Artist Carol Prusa Probes the Mysteries of the Universe and Honors the Women Astronomers Who Mapped the Stars

Prusa’s exhibition is curated by Kathleen Goncharov, the Senior Curator of the Boca Raton Museum, and features never-before-seen works created specifically for this show – meticulous creations handmade by the artist using her signature silverpoint technique. The artist lives in Boca Raton and currently teaches painting as a Professor of Art at Florida Atlantic University.

Prusa combines surprising materials such as sculpted resin, fiberglass, metal leaf, LED lights, black iron oxide, titanium, and powdered steel with the ancient craft of silverpoint, resulting in ethereal creations that command curiosity. Carol Prusa: Dark Light includes silverpoint, graphite and acrylic works on plexiglass and wood panels; light-speckled domes with internal lights and video.
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Prusa’s new series of prints, created for this exhibition, honor the contributions made to science and astronomy by women who spearheaded early efforts to map the heavens. She was inspired by the life and accomplishments of Maria Mitchell, the first female astronomer in the U.S. who achieved international acclaim as the first American scientist to discover a comet.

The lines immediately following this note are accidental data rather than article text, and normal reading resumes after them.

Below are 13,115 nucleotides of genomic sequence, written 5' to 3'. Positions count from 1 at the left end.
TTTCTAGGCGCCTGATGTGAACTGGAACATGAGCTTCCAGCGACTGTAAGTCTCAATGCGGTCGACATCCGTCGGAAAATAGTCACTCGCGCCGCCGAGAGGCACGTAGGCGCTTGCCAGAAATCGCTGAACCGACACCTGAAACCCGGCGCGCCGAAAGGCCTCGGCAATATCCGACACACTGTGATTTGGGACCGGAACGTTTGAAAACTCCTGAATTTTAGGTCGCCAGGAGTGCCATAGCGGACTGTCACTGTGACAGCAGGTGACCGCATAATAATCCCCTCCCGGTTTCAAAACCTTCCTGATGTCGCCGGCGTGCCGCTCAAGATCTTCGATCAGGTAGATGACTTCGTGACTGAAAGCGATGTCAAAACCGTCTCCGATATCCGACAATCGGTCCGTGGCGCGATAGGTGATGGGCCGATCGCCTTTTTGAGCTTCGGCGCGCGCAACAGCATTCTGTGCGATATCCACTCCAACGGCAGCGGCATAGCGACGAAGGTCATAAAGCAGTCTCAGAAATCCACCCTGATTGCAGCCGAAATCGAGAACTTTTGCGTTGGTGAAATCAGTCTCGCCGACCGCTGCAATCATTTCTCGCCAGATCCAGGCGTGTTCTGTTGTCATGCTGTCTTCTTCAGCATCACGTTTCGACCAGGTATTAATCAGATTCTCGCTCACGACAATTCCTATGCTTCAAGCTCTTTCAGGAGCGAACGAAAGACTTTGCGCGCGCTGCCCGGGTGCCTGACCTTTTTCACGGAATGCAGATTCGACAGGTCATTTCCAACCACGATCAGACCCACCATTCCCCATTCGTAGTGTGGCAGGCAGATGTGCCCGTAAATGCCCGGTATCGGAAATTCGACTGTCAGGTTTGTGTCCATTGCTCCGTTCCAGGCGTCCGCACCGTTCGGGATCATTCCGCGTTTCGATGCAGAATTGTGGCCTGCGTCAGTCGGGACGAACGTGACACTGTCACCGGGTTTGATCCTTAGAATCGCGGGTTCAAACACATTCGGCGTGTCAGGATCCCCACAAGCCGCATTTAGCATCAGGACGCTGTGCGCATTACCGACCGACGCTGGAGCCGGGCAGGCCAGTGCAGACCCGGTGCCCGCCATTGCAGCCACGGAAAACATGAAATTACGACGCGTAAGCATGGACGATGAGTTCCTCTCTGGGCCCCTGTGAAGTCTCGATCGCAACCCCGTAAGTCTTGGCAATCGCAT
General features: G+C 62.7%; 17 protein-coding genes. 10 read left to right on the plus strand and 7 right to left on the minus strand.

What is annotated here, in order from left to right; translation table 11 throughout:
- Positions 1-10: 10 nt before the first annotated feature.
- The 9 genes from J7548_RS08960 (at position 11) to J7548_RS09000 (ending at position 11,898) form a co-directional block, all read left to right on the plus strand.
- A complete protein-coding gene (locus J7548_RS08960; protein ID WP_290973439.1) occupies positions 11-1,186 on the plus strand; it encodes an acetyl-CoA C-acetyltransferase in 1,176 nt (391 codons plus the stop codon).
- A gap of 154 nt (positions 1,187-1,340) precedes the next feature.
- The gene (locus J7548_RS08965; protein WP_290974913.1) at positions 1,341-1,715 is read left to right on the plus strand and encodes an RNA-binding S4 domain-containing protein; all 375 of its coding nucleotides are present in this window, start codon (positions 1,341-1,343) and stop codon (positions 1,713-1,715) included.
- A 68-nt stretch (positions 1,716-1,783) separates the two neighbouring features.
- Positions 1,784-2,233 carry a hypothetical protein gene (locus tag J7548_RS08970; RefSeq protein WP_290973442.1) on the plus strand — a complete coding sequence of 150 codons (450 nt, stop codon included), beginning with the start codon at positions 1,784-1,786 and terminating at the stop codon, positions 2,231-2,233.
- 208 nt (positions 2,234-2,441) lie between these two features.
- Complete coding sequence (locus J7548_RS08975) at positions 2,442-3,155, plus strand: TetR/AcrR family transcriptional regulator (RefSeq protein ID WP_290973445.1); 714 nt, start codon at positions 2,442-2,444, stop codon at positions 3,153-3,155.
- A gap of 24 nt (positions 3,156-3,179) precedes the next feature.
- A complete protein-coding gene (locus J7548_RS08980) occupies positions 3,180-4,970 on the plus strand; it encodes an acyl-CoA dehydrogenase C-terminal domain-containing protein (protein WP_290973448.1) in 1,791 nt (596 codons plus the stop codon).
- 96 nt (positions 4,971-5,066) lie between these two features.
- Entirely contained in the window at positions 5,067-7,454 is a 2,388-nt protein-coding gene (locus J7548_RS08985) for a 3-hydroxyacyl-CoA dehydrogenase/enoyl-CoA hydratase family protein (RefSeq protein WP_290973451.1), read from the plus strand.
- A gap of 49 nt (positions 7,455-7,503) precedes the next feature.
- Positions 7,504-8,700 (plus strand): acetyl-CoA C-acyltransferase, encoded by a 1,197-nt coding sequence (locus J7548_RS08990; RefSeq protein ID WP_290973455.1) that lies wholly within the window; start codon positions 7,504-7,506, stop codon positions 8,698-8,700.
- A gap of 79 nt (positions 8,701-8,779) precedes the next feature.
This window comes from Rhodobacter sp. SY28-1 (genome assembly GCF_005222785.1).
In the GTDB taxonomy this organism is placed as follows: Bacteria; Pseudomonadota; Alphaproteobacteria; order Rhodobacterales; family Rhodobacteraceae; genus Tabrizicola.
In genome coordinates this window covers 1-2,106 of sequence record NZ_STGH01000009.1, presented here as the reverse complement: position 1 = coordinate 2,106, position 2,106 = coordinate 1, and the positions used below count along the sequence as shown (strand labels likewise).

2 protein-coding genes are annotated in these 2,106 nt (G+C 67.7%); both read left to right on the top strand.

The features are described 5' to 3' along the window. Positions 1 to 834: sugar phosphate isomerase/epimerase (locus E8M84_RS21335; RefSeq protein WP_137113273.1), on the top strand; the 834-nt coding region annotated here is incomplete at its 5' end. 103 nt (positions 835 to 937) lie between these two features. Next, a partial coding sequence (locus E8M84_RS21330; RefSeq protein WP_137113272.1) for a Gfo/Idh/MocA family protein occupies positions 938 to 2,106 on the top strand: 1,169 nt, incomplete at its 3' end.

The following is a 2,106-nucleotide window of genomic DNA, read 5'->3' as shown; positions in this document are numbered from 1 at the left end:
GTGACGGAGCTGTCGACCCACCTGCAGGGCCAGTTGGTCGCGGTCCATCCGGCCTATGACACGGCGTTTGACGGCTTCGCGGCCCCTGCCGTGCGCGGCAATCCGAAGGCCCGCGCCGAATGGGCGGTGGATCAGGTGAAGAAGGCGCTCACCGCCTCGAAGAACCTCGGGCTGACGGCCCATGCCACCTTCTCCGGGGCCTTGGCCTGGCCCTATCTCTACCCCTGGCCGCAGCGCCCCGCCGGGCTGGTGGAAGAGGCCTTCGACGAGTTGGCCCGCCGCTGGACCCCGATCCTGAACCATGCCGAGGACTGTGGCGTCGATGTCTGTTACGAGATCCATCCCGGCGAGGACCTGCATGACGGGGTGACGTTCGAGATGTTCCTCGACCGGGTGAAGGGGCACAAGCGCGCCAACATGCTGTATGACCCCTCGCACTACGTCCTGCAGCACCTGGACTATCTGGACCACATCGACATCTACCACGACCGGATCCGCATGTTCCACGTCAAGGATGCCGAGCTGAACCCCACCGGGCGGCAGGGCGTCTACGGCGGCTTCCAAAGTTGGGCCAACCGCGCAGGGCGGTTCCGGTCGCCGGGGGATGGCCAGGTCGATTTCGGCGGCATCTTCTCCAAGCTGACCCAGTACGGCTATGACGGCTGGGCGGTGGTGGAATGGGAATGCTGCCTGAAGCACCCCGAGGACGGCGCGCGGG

Mitchell led an all-female expedition to Colorado in 1878 to observe the total eclipse of the sun. Her goal – bold for her time – was to encourage other women into her profession, at the dawn of America’s scientific age. Later astronomers honored Mitchell by naming a lunar crater on the moon “Mitchell Crater.”

The portfolio of new prints by Prusa is called Galaxias Kyklos (the Greek term for the Milky Way), and the title page gloriously depicts Ourania, the muse of astronomy in Greek mythology. Other artworks in the exhibition are dedicated to women who served as human “computers” at the Harvard Observatory in the 19th century, painstakingly analyzing the many glass photographic plates from observatories around the world to map the stars.

The earnings of these women were substantially less than men in their field, and their labor too went unrecognized. Another woman scientist honored in this body of work is Rebecca Elson. She was a theoretical astrophysicist whose research focused on dark matter who died of lymphoma in 1999 at the young age of 39 and was also an accomplished poet.

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